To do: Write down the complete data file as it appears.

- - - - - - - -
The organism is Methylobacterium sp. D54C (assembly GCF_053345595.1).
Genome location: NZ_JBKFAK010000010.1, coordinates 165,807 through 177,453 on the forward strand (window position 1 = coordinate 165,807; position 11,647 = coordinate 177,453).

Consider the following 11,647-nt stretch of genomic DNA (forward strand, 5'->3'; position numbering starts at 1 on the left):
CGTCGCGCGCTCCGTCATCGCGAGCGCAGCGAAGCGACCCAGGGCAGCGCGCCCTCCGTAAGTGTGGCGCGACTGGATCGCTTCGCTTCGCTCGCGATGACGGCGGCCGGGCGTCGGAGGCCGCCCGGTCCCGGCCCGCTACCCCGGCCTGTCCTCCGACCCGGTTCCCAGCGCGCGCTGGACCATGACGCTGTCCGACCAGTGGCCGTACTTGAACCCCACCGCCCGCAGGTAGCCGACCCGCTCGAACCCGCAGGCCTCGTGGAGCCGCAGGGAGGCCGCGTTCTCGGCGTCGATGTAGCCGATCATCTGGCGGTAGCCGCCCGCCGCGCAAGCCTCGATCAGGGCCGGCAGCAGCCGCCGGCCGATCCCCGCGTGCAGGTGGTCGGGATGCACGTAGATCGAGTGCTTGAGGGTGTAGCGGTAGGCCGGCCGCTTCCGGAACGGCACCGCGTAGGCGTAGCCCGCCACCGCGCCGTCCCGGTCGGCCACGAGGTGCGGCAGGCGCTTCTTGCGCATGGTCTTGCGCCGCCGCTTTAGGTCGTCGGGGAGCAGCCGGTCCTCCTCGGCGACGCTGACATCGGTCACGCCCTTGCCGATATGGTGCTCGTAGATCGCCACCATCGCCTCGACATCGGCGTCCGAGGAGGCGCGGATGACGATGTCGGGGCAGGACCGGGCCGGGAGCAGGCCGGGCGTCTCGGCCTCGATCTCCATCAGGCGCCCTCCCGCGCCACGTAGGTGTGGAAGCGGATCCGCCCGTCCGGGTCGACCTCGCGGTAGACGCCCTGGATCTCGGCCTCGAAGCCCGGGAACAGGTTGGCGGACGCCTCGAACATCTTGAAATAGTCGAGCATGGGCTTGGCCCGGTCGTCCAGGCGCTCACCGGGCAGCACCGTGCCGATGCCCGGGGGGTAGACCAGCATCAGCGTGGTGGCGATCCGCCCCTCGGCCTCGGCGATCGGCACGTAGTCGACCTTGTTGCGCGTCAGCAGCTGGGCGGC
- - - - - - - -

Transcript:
The organism is Methylobacterium sp. D54C (assembly GCF_053345595.1).
Genome location: NZ_JBKFAK010000010.1, coordinates 165,807 through 177,453 on the forward strand (window position 1 = coordinate 165,807; position 11,647 = coordinate 177,453).

Consider the following 11,647-nt stretch of genomic DNA (forward strand, 5'->3'; position numbering starts at 1 on the left):
CGTCGCGCGCTCCGTCATCGCGAGCGCAGCGAAGCGACCCAGGGCAGCGCGCCCTCCGTAAGTGTGGCGCGACTGGATCGCTTCGCTTCGCTCGCGATGACGGCGGCCGGGCGTCGGAGGCCGCCCGGTCCCGGCCCGCTACCCCGGCCTGTCCTCCGACCCGGTTCCCAGCGCGCGCTGGACCATGACGCTGTCCGACCAGTGGCCGTACTTGAACCCCACCGCCCGCAGGTAGCCGACCCGCTCGAACCCGCAGGCCTCGTGGAGCCGCAGGGAGGCCGCGTTCTCGGCGTCGATGTAGCCGATCATCTGGCGGTAGCCGCCCGCCGCGCAAGCCTCGATCAGGGCCGGCAGCAGCCGCCGGCCGATCCCCGCGTGCAGGTGGTCGGGATGCACGTAGATCGAGTGCTTGAGGGTGTAGCGGTAGGCCGGCCGCTTCCGGAACGGCACCGCGTAGGCGTAGCCCGCCACCGCGCCGTCCCGGTCGGCCACGAGGTGCGGCAGGCGCTTCTTGCGCATGGTCTTGCGCCGCCGCTTTAGGTCGTCGGGGAGCAGCCGGTCCTCCTCGGCGACGCTGACATCGGTCACGCCCTTGCCGATATGGTGCTCGTAGATCGCCACCATCGCCTCGACATCGGCGTCCGAGGAGGCGCGGATGACGATGTCGGGGCAGGACCGGGCCGGGAGCAGGCCGGGCGTCTCGGCCTCGATCTCCATCAGGCGCCCTCCCGCGCCACGTAGGTGTGGAAGCGGATCCGCCCGTCCGGGTCGACCTCGCGGTAGACGCCCTGGATCTCGGCCTCGAAGCCCGGGAACAGGTTGGCGGACGCCTCGAACATCTTGAAATAGTCGAGCATGGGCTTGGCCCGGTCGTCCAGGCGCTCACCGGGCAGCACCGTGCCGATGCCCGGGGGGTAGACCAGCATCAGCGTGGTGGCGATCCGCCCCTCGGCCTCGGCGATCGGCACGTAGTCGACCTTGTTGCGCGTCAGCAGCTGGGCGGC